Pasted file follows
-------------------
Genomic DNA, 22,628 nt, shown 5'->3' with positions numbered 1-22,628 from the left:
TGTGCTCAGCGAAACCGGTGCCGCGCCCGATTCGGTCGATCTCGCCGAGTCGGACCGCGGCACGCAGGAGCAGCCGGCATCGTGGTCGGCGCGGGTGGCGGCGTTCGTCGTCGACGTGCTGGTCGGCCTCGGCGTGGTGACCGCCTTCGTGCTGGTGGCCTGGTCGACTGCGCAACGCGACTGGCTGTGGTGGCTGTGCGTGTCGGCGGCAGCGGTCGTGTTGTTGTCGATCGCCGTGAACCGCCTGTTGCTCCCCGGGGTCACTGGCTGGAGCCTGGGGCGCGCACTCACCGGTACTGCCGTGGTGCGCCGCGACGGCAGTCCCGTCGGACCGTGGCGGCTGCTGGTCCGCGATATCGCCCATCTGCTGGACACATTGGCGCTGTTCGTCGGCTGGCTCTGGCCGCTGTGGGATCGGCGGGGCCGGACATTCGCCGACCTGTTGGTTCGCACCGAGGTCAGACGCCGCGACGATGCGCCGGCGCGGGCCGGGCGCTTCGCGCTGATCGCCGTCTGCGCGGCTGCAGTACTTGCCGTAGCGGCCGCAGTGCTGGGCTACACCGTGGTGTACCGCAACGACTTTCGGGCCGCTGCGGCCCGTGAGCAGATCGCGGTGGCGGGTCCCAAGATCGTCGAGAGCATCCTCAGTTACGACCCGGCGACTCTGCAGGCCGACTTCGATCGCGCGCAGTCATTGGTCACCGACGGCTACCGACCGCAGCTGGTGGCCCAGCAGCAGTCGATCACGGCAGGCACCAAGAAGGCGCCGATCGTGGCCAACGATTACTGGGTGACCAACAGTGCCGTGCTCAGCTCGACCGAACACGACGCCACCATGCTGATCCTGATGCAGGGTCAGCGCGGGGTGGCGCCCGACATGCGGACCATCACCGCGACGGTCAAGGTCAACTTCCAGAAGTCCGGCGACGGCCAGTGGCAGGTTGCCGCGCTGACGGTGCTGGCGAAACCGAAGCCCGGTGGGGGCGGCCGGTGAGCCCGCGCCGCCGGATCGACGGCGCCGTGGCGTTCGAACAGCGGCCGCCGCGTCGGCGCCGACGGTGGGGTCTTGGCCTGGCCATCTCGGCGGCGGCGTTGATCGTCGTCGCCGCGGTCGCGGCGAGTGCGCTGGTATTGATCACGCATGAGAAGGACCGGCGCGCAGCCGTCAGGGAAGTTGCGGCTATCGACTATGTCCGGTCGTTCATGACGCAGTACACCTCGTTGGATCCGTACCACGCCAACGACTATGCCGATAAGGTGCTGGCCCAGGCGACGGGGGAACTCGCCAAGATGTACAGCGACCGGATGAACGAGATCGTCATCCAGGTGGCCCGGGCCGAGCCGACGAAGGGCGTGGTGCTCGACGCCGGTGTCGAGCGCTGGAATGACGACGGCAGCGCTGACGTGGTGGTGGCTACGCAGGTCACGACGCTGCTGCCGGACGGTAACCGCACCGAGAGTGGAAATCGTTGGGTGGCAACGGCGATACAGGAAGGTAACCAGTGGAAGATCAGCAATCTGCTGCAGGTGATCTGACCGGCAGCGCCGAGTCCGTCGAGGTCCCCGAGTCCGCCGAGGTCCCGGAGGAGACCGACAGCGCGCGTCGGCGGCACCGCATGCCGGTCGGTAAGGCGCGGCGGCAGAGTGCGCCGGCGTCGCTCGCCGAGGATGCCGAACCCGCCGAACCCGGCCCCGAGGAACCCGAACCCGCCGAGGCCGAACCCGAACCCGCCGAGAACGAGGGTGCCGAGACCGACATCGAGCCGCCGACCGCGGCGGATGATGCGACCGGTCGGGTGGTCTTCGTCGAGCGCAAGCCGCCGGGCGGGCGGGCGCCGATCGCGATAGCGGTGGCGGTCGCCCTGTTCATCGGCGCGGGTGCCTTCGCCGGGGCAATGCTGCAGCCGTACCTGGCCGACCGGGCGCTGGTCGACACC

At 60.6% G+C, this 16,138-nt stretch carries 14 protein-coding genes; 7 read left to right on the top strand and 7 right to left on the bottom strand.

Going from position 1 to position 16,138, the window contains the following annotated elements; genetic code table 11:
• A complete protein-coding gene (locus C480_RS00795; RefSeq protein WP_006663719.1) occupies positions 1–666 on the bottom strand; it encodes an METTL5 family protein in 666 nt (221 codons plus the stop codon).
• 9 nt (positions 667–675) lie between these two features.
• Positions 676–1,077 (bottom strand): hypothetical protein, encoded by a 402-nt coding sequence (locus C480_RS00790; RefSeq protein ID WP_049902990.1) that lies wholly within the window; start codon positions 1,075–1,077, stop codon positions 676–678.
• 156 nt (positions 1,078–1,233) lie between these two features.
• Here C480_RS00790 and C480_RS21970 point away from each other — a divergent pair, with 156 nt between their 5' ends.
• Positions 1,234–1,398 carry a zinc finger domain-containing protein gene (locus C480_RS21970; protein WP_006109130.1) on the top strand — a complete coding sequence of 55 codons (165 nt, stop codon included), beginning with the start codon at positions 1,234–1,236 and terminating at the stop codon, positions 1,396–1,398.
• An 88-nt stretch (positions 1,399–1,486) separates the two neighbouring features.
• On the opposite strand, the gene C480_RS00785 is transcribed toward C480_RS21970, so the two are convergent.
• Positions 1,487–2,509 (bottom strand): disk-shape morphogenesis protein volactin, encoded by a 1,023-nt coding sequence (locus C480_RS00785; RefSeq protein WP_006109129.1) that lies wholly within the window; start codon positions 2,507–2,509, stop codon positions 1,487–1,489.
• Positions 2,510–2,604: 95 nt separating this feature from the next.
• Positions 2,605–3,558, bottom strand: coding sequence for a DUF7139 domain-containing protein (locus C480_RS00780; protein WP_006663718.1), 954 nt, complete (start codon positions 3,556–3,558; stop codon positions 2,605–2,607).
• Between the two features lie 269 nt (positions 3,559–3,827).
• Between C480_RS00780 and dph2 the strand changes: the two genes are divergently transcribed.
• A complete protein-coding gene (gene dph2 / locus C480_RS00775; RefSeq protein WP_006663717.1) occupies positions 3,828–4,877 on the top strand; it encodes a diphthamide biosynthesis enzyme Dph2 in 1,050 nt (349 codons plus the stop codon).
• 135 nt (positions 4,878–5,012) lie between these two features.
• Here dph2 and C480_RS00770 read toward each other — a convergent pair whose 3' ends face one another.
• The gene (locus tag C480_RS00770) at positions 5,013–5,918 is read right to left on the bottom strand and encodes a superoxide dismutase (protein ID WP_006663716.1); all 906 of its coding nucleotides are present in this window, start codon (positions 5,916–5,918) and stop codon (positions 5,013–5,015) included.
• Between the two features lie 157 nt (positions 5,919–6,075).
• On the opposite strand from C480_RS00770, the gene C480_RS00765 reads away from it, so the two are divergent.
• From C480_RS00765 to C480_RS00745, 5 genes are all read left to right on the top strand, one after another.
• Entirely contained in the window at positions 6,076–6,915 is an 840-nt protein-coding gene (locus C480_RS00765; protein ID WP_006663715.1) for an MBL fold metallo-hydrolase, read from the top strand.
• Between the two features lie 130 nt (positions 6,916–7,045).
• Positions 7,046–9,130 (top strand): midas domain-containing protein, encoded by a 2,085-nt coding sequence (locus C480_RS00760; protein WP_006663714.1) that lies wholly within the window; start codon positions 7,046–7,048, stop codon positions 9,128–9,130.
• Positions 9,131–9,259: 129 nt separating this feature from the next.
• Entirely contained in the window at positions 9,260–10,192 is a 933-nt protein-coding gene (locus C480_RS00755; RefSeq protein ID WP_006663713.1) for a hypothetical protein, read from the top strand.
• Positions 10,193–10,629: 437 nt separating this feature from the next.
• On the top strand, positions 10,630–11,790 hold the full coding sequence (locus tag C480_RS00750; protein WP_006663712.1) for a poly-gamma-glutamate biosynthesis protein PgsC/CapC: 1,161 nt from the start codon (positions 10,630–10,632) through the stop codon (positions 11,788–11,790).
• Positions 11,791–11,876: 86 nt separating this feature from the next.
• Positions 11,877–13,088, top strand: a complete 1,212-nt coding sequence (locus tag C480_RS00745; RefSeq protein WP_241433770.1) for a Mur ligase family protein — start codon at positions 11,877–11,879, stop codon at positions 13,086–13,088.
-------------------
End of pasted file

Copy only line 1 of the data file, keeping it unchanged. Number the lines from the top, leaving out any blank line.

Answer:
Genomic DNA, 22,628 nt, shown 5'->3' with positions numbered 1-22,628 from the left: